New Classification of Business Processes is Very Interesting
Alice Quevedo O., Consultant, Mexico, Member
Thanks Marten for sharing this new classification.
In my personal opinion, the implementation of this classification depends of the kind of organization and its needs. For example, a communication organization differs from a security organization. They have different needs and different responsibilities towards their customers, employees and suppliers.

Are the Classifications Mutually Exclusive?
Suman Rao, Turnaround Manager, India, Member
Hello Marten - thanks for bringing this to our attention.
However I think one of the fundamental requirements for any classification/taxonomy is that it is mutually exclusive. In this case I find that they intersect with each other. For example all decision boxes in primary processes will be part of one or more decision processes. No primary process is complete without including the corresponding process communication... And so on...

Is R&D a Primary or Secondary Process?
Sohail Ejaz, Consultant, Pakistan, Member
I have one question, R&D is listed as a primary process. Why it is not under category 2 as R&D is generally done as support to any decision making.
Similarly we can have a process in which certain decisions are made which can come under any category but why they are categorized under 4 only.

Add 6. Environment Monitoring Including Competitive Intelligence
LESAFFRE Serge, Consultant, France, Member
@Miguel Sacramento : I agree to add environmental monitoring process which includes the competitive intelligence process as an important section.

Process Integration
Akin Akinreti, Management Consultant, Canada, Member
@Jackeline Molina and @Lawrence Chinkhunda intelligent contributions: the business process model of items 1 to 5 may be helpful for certain needs and adaptability but not necessarily a silver bullet (one solution that fits all).
Item 4. Decision process is a question of integration (vertical or across the board) wherein hierarchy, role and authority are vital elements.
Item 5. Communication and information may not be thought of as processes but as a relational integration that exist at every level.
A business process should connect systems function, applications and people to specific objectives. Where this is lacking, there is a gap in the process and a process re-engineering is required to put things right.
Processes are business specific; while a primary process design may be typical for particular business types, the secondary and supporting processes will be diverse to business case, for example interfaces between internal systems and external systems, environment monitoring etc.

Internal and External Business Process Types
Le My, Student (University), Viet Nam, Member
Business processes can also be divided in 2 types: internal and external:
- External processes include the "primary processes", related to customers or outside market.
- Internal processes are the other processes, more integrated in sections of an organization.

Type versus Location of Processes
Jerry Talley, Business Consultant, United States, Member
I urge a distinction between where a process occurs and the essential nature of a process. To call a process primary just tells me where it sits in the organization. But I would still find processes of widely varying types within that spot. I proposed a different category scheme (above) because we need to start working with the essential nature of a process, regardless of where it falls within (or without) of the organization. We should have different protocols and strategies for different types of processes, not for different locations.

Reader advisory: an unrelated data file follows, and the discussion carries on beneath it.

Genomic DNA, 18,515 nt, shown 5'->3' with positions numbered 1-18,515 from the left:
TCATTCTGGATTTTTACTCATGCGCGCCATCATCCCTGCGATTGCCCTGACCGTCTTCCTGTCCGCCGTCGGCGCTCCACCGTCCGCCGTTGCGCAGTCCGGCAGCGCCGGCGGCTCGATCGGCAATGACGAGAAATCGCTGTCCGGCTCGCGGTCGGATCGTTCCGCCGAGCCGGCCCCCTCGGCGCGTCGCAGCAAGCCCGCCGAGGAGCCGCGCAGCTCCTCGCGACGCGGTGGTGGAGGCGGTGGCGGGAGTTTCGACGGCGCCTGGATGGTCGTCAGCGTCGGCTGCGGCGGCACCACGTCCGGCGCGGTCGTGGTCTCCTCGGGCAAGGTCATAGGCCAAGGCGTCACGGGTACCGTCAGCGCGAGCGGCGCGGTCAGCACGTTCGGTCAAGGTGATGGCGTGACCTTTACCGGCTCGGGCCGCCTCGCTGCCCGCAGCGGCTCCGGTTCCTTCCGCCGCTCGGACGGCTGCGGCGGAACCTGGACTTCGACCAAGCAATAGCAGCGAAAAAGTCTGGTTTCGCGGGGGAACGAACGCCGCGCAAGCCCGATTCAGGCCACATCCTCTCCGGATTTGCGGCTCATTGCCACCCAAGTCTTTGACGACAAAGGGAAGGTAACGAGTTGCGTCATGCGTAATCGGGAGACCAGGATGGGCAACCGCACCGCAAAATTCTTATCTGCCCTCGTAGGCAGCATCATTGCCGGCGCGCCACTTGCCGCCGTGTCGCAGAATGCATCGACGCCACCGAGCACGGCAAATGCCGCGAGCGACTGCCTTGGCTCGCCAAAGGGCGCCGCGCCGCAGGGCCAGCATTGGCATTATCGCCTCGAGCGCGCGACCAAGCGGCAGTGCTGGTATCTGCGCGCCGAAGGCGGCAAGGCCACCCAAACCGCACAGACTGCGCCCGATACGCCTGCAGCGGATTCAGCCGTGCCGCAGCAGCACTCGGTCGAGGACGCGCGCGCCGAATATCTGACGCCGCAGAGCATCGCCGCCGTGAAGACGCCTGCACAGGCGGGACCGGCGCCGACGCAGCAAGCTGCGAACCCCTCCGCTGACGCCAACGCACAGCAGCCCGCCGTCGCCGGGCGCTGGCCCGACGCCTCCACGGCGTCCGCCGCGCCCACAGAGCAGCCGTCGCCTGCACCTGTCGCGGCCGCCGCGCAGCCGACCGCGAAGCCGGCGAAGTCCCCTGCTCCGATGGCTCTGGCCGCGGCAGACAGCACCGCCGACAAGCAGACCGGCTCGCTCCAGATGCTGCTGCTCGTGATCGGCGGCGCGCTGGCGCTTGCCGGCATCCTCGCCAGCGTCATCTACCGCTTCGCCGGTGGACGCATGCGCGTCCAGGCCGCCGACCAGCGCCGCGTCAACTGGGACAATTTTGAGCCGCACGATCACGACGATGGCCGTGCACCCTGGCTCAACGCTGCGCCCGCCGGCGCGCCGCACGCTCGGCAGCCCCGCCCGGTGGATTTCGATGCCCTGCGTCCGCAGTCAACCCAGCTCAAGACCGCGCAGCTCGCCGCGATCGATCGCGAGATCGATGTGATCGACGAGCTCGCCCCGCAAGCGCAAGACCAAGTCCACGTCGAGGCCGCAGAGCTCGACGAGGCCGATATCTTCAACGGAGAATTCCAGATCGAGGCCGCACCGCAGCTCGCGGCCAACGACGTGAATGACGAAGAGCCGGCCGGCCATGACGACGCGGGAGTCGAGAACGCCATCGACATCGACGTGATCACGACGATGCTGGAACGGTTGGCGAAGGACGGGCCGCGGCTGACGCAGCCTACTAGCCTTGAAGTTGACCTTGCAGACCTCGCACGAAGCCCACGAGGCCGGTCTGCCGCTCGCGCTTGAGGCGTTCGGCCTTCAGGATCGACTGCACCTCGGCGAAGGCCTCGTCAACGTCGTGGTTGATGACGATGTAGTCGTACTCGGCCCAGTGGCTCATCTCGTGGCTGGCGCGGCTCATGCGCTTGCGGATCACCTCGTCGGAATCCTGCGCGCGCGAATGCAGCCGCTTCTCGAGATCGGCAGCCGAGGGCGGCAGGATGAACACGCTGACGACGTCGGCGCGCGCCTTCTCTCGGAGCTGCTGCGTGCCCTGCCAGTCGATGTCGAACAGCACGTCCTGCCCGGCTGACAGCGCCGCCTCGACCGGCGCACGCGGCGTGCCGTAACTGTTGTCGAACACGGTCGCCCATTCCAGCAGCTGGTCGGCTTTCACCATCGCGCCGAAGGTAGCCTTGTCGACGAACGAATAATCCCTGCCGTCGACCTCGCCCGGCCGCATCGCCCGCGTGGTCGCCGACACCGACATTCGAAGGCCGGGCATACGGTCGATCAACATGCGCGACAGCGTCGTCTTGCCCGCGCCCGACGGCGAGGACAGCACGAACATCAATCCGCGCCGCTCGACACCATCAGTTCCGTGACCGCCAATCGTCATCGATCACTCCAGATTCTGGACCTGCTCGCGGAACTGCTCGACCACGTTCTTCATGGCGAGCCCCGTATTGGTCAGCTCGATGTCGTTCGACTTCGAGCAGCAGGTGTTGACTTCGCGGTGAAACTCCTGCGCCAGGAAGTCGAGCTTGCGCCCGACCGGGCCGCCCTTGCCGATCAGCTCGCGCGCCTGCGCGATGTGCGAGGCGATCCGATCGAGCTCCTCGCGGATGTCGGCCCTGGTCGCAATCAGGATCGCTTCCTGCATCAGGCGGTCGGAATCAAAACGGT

Process Classification Framework (PCF)
shahmohammadi, Business Consultant, Iran, Member
I think the PCF (Process Classification Framework) is a more comprehensive and better classification. It also features processes for industry-specific versions.

Business Process Relevance Depends per Organization
Mick Breare, Business Consultant, United Kingdom, Member
Very interesting but in my experience, things do not generally work like that in reality. What might form key processes (you call them primary) in one organisation may not be as important in others.
For example, financial processes are key for my organisation although not, it would seem in your description.
Likewise a well mapped process may well encompass many of the activities you list according to its nature. Mick.

Alternative Business Processes Classification
Alex, Accountant, China, Member
We can also classify business processes by their role and duties:
1. Operation process
2. Analytical process
3. Decision process.

Agree on PCF
Suman Rao, Turnaround Manager, India, Member
Yes indeed agree that PCF (the important one I am atleast aware of is APQC's PCF) is comprehensive-even though inevitably there are process overlaps... Do you or anybody on this forum have experience with APQC or such PCFs?

3 Categories of Business Processes
Fernando Valdez, Consultant, Panama, Member
I tend to disagree with large lists of categories. I only see primary processes (in the value chain) and support processes which focus on the delivery of internal services and the administration of resources (including the quality of deliverables and the quality of processes).
Every process deals with decisions points, policies & standards compliance points, information registration and generation points, etc etc.
Every process must be published, monitored, audited, measured and improved. Some process depend in some resources more than others, but that is not a categorization that deals with the nature of the process; deals with the nature of the inputs and the output and/or the resources used by the process.
Beside the 1. primary and support classification I only see 2 other classifications of processes: